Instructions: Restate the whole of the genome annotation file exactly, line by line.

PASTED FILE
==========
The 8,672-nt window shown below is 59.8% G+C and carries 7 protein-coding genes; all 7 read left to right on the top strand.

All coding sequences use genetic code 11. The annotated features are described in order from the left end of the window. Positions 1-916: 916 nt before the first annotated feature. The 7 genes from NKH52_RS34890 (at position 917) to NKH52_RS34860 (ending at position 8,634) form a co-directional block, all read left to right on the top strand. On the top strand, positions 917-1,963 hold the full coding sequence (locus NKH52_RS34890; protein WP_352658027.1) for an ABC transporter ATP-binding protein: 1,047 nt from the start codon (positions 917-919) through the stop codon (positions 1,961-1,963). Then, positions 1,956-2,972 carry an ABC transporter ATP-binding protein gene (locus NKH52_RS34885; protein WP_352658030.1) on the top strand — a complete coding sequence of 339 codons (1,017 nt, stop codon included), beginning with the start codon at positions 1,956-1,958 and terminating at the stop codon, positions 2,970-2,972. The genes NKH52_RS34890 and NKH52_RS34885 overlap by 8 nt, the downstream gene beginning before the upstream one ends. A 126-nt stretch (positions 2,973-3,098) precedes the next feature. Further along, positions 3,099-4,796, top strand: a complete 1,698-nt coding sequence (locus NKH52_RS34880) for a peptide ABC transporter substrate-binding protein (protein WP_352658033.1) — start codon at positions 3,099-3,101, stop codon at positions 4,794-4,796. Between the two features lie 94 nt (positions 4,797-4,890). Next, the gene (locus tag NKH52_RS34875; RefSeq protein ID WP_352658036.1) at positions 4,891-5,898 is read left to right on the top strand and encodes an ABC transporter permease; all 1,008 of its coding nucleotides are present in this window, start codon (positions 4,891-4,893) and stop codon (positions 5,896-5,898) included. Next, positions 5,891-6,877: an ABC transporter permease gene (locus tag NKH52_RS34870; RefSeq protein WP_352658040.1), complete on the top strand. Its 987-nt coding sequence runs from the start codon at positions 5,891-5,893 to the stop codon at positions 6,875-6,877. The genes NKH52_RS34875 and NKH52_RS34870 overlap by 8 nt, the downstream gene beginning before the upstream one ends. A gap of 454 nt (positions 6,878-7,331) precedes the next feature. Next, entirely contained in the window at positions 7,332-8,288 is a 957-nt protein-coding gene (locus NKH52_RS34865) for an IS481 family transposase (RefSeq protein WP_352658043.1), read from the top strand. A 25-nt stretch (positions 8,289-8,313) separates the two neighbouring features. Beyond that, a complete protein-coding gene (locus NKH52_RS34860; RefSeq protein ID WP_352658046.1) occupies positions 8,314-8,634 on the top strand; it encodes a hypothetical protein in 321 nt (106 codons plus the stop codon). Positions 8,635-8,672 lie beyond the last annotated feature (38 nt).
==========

The 8,672-nt window shown below is 59.8% G+C and carries 7 protein-coding genes; all 7 read left to right on the top strand.

All coding sequences use genetic code 11. The annotated features are described in order from the left end of the window. Positions 1-916: 916 nt before the first annotated feature. The 7 genes from NKH52_RS34890 (at position 917) to NKH52_RS34860 (ending at position 8,634) form a co-directional block, all read left to right on the top strand. On the top strand, positions 917-1,963 hold the full coding sequence (locus NKH52_RS34890; protein WP_352658027.1) for an ABC transporter ATP-binding protein: 1,047 nt from the start codon (positions 917-919) through the stop codon (positions 1,961-1,963). Then, positions 1,956-2,972 carry an ABC transporter ATP-binding protein gene (locus NKH52_RS34885; protein WP_352658030.1) on the top strand — a complete coding sequence of 339 codons (1,017 nt, stop codon included), beginning with the start codon at positions 1,956-1,958 and terminating at the stop codon, positions 2,970-2,972. The genes NKH52_RS34890 and NKH52_RS34885 overlap by 8 nt, the downstream gene beginning before the upstream one ends. A 126-nt stretch (positions 2,973-3,098) precedes the next feature. Further along, positions 3,099-4,796, top strand: a complete 1,698-nt coding sequence (locus NKH52_RS34880) for a peptide ABC transporter substrate-binding protein (protein WP_352658033.1) — start codon at positions 3,099-3,101, stop codon at positions 4,794-4,796. Between the two features lie 94 nt (positions 4,797-4,890). Next, the gene (locus tag NKH52_RS34875; RefSeq protein ID WP_352658036.1) at positions 4,891-5,898 is read left to right on the top strand and encodes an ABC transporter permease; all 1,008 of its coding nucleotides are present in this window, start codon (positions 4,891-4,893) and stop codon (positions 5,896-5,898) included. Next, positions 5,891-6,877: an ABC transporter permease gene (locus tag NKH52_RS34870; RefSeq protein WP_352658040.1), complete on the top strand. Its 987-nt coding sequence runs from the start codon at positions 5,891-5,893 to the stop codon at positions 6,875-6,877. The genes NKH52_RS34875 and NKH52_RS34870 overlap by 8 nt, the downstream gene beginning before the upstream one ends. A gap of 454 nt (positions 6,878-7,331) precedes the next feature. Next, entirely contained in the window at positions 7,332-8,288 is a 957-nt protein-coding gene (locus NKH52_RS34865) for an IS481 family transposase (RefSeq protein WP_352658043.1), read from the top strand. A 25-nt stretch (positions 8,289-8,313) separates the two neighbouring features. Beyond that, a complete protein-coding gene (locus NKH52_RS34860; RefSeq protein ID WP_352658046.1) occupies positions 8,314-8,634 on the top strand; it encodes a hypothetical protein in 321 nt (106 codons plus the stop codon). Positions 8,635-8,672 lie beyond the last annotated feature (38 nt).